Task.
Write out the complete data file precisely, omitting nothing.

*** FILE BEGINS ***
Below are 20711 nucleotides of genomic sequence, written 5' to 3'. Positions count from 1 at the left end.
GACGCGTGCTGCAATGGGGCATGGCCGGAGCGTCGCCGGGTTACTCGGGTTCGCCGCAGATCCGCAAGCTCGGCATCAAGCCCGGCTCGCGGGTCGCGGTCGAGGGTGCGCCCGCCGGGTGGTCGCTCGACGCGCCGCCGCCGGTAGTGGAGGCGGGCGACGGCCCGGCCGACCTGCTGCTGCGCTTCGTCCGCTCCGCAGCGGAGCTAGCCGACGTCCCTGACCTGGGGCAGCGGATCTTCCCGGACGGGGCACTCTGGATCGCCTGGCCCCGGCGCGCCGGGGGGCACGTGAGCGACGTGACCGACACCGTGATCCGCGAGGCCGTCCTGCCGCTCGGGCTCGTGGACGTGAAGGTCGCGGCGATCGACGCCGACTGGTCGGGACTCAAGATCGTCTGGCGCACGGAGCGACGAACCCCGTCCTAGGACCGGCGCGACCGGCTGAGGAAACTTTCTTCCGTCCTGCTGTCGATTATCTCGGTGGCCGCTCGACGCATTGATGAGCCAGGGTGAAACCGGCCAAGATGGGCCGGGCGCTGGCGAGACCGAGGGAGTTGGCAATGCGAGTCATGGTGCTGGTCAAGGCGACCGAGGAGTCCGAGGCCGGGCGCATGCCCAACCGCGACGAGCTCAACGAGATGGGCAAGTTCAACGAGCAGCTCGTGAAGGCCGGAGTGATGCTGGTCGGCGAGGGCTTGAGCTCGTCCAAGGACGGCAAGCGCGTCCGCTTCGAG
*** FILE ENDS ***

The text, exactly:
Below are 20711 nucleotides of genomic sequence, written 5' to 3'. Positions count from 1 at the left end.
GACGCGTGCTGCAATGGGGCATGGCCGGAGCGTCGCCGGGTTACTCGGGTTCGCCGCAGATCCGCAAGCTCGGCATCAAGCCCGGCTCGCGGGTCGCGGTCGAGGGTGCGCCCGCCGGGTGGTCGCTCGACGCGCCGCCGCCGGTAGTGGAGGCGGGCGACGGCCCGGCCGACCTGCTGCTGCGCTTCGTCCGCTCCGCAGCGGAGCTAGCCGACGTCCCTGACCTGGGGCAGCGGATCTTCCCGGACGGGGCACTCTGGATCGCCTGGCCCCGGCGCGCCGGGGGGCACGTGAGCGACGTGACCGACACCGTGATCCGCGAGGCCGTCCTGCCGCTCGGGCTCGTGGACGTGAAGGTCGCGGCGATCGACGCCGACTGGTCGGGACTCAAGATCGTCTGGCGCACGGAGCGACGAACCCCGTCCTAGGACCGGCGCGACCGGCTGAGGAAACTTTCTTCCGTCCTGCTGTCGATTATCTCGGTGGCCGCTCGACGCATTGATGAGCCAGGGTGAAACCGGCCAAGATGGGCCGGGCGCTGGCGAGACCGAGGGAGTTGGCAATGCGAGTCATGGTGCTGGTCAAGGCGACCGAGGAGTCCGAGGCCGGGCGCATGCCCAACCGCGACGAGCTCAACGAGATGGGCAAGTTCAACGAGCAGCTCGTGAAGGCCGGAGTGATGCTGGTCGGCGAGGGCTTGAGCTCGTCCAAGGACGGCAAGCGCGTCCGCTTCGAG